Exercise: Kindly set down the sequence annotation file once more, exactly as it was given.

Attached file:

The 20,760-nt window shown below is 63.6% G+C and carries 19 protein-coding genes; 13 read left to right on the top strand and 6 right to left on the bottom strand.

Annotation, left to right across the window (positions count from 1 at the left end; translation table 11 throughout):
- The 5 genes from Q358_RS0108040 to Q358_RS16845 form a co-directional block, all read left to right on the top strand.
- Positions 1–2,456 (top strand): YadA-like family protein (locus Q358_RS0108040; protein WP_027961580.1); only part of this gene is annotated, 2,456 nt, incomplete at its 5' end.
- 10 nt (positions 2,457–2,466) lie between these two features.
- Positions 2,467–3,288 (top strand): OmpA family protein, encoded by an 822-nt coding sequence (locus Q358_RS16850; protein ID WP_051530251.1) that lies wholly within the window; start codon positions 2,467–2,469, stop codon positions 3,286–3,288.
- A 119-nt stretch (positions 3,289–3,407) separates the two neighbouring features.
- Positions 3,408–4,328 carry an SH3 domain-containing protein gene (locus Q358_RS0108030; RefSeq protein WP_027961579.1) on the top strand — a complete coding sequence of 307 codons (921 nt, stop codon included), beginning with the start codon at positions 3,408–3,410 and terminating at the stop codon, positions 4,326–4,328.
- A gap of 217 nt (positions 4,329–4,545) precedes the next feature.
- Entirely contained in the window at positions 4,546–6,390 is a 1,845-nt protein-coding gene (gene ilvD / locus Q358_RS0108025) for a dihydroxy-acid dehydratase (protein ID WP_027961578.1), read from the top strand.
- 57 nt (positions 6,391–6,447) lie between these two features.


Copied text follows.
The 20,760-nt window shown below is 63.6% G+C and carries 19 protein-coding genes; 13 read left to right on the top strand and 6 right to left on the bottom strand.

Annotation, left to right across the window (positions count from 1 at the left end; translation table 11 throughout):
- The 5 genes from Q358_RS0108040 to Q358_RS16845 form a co-directional block, all read left to right on the top strand.
- Positions 1–2,456 (top strand): YadA-like family protein (locus Q358_RS0108040; protein WP_027961580.1); only part of this gene is annotated, 2,456 nt, incomplete at its 5' end.
- 10 nt (positions 2,457–2,466) lie between these two features.
- Positions 2,467–3,288 (top strand): OmpA family protein, encoded by an 822-nt coding sequence (locus Q358_RS16850; protein ID WP_051530251.1) that lies wholly within the window; start codon positions 2,467–2,469, stop codon positions 3,286–3,288.
- A 119-nt stretch (positions 3,289–3,407) separates the two neighbouring features.
- Positions 3,408–4,328 carry an SH3 domain-containing protein gene (locus Q358_RS0108030; RefSeq protein WP_027961579.1) on the top strand — a complete coding sequence of 307 codons (921 nt, stop codon included), beginning with the start codon at positions 3,408–3,410 and terminating at the stop codon, positions 4,326–4,328.
- A gap of 217 nt (positions 4,329–4,545) precedes the next feature.
- Entirely contained in the window at positions 4,546–6,390 is a 1,845-nt protein-coding gene (gene ilvD / locus Q358_RS0108025) for a dihydroxy-acid dehydratase (protein ID WP_027961578.1), read from the top strand.
- 57 nt (positions 6,391–6,447) lie between these two features.